In A Somewhat Gentle Man, a deadpan comedy best described as the Coen Brothers Norwegian style, Stellan Skarsgard is colorless and oddly configured, like a potato fallen from the sack. As Ulrik, a convict released from prison after serving 12 years for murder, the Swedish actor best known to American audiences as the mathprofessor in Good Will Hunting watches the steel prison gates roll open. He looks out at the frozen landscape. He hesitates. By contrast to this wintry Norwegian wood, prison seems — cozy.
In the mordant film about the ex-con’s return to Oslo and his apparent rehabilitation, Skarsgard carries Ulrik’s menace like a pocket handkerchief. It’s something he travels with but uses only rarely. As hired guns go, he’s an unusually passive guy. He says practically nothing for the film’s first half. Only an actor of Skarsgard’s resources could do so little and make such a big impression.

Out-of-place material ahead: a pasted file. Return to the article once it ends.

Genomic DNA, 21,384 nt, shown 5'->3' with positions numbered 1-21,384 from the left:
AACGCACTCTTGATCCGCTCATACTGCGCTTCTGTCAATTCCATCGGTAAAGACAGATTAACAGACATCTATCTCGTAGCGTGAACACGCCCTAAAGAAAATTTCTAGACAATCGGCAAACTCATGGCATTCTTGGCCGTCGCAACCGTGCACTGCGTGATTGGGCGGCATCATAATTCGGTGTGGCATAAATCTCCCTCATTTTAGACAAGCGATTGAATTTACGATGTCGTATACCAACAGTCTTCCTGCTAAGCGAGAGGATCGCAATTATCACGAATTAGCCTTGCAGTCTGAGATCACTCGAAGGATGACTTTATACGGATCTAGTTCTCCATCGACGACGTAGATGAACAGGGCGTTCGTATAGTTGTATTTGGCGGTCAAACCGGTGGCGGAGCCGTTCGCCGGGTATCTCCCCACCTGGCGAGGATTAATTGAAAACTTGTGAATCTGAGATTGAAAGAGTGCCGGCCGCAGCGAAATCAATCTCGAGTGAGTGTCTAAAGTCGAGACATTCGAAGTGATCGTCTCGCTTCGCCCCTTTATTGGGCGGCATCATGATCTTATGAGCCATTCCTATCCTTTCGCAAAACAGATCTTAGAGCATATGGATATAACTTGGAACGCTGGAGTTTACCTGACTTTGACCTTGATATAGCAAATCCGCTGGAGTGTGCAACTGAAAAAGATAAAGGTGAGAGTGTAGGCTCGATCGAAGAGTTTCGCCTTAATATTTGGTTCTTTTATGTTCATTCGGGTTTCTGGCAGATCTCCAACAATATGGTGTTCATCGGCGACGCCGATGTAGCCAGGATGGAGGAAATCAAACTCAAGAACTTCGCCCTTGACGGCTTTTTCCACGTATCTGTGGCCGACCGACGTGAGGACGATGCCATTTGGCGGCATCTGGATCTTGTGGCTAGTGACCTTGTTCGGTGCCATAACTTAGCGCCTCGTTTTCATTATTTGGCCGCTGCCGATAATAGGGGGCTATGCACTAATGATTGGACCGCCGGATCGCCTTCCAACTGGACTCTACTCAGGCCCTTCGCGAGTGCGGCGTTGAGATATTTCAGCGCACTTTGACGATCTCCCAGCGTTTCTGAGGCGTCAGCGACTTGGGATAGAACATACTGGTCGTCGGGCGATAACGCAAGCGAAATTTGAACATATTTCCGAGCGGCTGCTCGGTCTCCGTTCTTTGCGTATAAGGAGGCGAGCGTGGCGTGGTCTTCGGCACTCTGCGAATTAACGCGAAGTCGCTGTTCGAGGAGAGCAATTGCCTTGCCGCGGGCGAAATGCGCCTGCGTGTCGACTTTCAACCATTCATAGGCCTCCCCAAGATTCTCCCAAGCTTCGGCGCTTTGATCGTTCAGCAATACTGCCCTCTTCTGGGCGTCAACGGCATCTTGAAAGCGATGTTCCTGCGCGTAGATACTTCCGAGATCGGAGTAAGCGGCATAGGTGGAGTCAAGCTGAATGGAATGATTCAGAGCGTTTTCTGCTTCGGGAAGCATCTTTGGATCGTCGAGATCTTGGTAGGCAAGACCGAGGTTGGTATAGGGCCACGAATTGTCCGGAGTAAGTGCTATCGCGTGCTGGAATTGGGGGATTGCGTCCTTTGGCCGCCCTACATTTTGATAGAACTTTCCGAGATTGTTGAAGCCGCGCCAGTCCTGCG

Ulrik is estranged from his wife and grown son, who disapprove of murder. His remaining “family” is Jensen (Bjorn Floberg), the expansive mob boss for whom he has worked as a hit man. Jensen connects Ulrik with work (as a garage mechanic) and lodging in the basement of an unsmiling landlady (Jorunn Kjellsby), who grows unusually fond of her quiet tenant.
The film from Hans Petter Molander, a frequent Skarsgard collaborator, tickles laughs from Ulrik’s low-key responses to high-key situations. As the title says, Ulrik is a gentle man, one who resorts to violence when punishment is deserved.
The comedy, such as it is, emerges from the contrast between Ulrik and his immediate context. The tougher the situation, the more tenderness he exhibits. The less emotion he shows, the more women want him. The less Ulrik does, the more things happen. Like its star, Molander’s film walks the line between funny ha-ha and funny awkward.
Cast: Stellan Skarsgard, Bjorn Floberg, Jorunn Kjellsby.
Director: Hans Petter Moland.
Screenwriter: Kim Fupz Aakeson.
Producers: Finn Gjerdrum, Stein B. Kvae.
A Strand Releasing release. Running time: 103 minutes. In Norwegian with English subtitles. Playing in Miami-Dade only: O Cinema